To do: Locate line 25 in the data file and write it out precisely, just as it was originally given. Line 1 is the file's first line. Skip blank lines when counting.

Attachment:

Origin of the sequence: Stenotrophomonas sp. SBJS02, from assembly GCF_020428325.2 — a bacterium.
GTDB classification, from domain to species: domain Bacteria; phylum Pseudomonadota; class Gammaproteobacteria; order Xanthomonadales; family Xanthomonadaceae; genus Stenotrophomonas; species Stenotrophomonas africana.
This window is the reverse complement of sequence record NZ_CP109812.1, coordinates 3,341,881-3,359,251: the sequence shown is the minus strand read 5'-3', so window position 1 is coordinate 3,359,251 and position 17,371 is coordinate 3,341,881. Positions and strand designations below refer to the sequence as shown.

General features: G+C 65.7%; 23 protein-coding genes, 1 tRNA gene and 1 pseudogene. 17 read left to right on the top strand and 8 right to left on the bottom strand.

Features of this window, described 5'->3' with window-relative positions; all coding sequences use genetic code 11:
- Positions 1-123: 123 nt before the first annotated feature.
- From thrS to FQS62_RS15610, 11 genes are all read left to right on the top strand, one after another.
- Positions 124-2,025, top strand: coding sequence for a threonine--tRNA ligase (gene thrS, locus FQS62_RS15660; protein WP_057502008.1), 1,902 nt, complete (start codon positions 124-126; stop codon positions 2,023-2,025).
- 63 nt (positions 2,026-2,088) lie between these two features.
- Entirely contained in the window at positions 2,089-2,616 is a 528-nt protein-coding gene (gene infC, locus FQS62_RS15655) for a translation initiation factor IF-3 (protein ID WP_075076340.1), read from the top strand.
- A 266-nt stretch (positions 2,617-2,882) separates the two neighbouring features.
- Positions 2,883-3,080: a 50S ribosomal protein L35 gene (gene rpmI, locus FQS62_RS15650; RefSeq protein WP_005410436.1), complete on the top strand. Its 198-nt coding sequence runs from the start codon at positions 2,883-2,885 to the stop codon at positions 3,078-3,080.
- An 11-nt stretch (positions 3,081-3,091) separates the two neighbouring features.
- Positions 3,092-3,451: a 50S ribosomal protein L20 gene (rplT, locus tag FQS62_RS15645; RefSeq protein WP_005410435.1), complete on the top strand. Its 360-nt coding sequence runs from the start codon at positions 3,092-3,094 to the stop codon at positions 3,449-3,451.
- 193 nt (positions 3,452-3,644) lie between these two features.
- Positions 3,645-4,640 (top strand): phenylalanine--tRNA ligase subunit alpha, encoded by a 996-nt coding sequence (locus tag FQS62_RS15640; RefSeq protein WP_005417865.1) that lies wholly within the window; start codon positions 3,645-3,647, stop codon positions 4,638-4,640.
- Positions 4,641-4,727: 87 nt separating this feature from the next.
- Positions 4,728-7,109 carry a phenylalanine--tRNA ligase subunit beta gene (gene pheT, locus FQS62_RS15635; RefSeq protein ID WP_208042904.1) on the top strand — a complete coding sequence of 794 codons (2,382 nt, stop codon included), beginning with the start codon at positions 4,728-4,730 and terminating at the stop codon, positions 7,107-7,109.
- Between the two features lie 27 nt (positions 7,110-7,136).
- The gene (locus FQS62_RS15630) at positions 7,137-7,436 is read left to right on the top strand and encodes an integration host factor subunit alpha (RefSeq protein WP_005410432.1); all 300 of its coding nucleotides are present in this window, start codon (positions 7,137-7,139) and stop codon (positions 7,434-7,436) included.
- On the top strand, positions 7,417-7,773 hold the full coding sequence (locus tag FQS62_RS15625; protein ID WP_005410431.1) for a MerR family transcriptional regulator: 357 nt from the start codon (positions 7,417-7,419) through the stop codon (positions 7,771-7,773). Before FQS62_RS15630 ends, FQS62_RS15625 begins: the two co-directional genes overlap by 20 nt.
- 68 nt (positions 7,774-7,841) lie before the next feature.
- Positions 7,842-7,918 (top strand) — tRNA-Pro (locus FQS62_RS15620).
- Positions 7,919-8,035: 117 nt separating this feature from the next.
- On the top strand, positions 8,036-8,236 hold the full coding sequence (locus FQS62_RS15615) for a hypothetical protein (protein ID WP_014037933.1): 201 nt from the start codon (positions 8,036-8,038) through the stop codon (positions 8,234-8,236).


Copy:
- On the top strand, positions 8,036-8,236 hold the full coding sequence (locus FQS62_RS15615) for a hypothetical protein (protein ID WP_014037933.1): 201 nt from the start codon (positions 8,036-8,038) through the stop codon (positions 8,234-8,236).